NHS guidelines acknowledge that hormone management can compromise fertility, and recommend that trans women should be able to access cryopreservation of gametes (sperm or eggs) prior to treatment. In practice, this service is rarely authorised by local funding bodies.

Madeleine, a freelance stage manager in Bristol, was refused cryopreservation when she was 17. Although she eventually accessed an alternative service, this meant a ten-month delay to starting hormones, at a critical time in her life. Sian, a student, ended up going private for cryopreservation, which was not only expensive but involved coming off hormones, with a long delay while she searched for a (relatively) affordable clinic.

Even where this policy is respected, however, a formal diagnosis is required to access the treatment on the NHS. Even in the best case scenario (that is, disregarding the years-long delays currently affecting GIC services), this effectively ensures that a trans woman will likely have incurred damage at least a year prior to becoming formally eligible for treatment.

For trans men and transmasculine people, the prevailing medical approach has long assumed that medical transition automatically involves a hysterectomy (removing the womb). While for some this surgery is a desired outcome, for others it is an unnecessary invasive operation that makes pregnancy impossible.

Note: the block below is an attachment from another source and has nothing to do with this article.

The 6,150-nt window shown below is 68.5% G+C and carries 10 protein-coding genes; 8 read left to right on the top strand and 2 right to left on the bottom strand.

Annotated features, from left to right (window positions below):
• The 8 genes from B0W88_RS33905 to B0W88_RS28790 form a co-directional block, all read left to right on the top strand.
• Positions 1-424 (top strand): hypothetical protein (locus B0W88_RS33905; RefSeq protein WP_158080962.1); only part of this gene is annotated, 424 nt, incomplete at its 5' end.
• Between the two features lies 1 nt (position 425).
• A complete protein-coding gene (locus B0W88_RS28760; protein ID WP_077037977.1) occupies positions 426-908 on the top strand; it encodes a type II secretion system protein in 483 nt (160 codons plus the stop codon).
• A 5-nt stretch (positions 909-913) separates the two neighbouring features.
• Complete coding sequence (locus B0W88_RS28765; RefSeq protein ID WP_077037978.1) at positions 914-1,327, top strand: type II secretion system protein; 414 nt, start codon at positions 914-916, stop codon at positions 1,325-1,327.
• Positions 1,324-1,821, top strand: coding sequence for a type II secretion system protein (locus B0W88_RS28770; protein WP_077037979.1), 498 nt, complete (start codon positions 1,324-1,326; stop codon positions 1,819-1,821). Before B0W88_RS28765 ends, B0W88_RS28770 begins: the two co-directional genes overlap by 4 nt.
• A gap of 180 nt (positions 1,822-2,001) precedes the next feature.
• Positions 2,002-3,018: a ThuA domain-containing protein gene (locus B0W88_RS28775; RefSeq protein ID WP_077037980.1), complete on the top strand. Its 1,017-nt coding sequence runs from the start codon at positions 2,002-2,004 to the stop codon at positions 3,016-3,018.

“Underlying this approach is an unspoken belief that being trans is not a real thing, but a fad which society collectively should not indulge”

Jo Maugham, the Good Law Project

There is no medical imperative to remove the dormant uterus unless a complication develops – a relatively rare occurrence. Instead, this unofficial policy seems to arise from outdated binary ideas about sex and gender.

The growing number of trans fathers who – like Jacob – choose to carry and birth their own children shows that this is nonsense. It is important for trans and non-binary people to be supported in reviewing all options and making informed choices when considering medical transition. This applies, regardless what age a person begins their transition journey.

In fact, if young people’s reproductive futures are the priority, then making life difficult for those who want to access gender-affirming medical care may have the opposite of the desired effect. Creating a hostile, suspicious environment for trans young people puts excessive pressure on them to take up and defend a definite, fixed and binary position about their identities and desires for the future.

Knowing it’s going to take all you’ve got to fight for access to healthcare may be a deterrent for the fainthearted, but for most of us all it does is deny us the chance to explore our natural doubts and uncertainties in a safe and supportive environment.

*Added or amended

This is part of the Struggle for trans healthcare equality mini-series, looking at issues affecting local transgender, nonbinary and gender-diverse (trans) communities, driven by people’s lived experiences.

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  • So much myth and trans-activism ‘truth’ in this piece.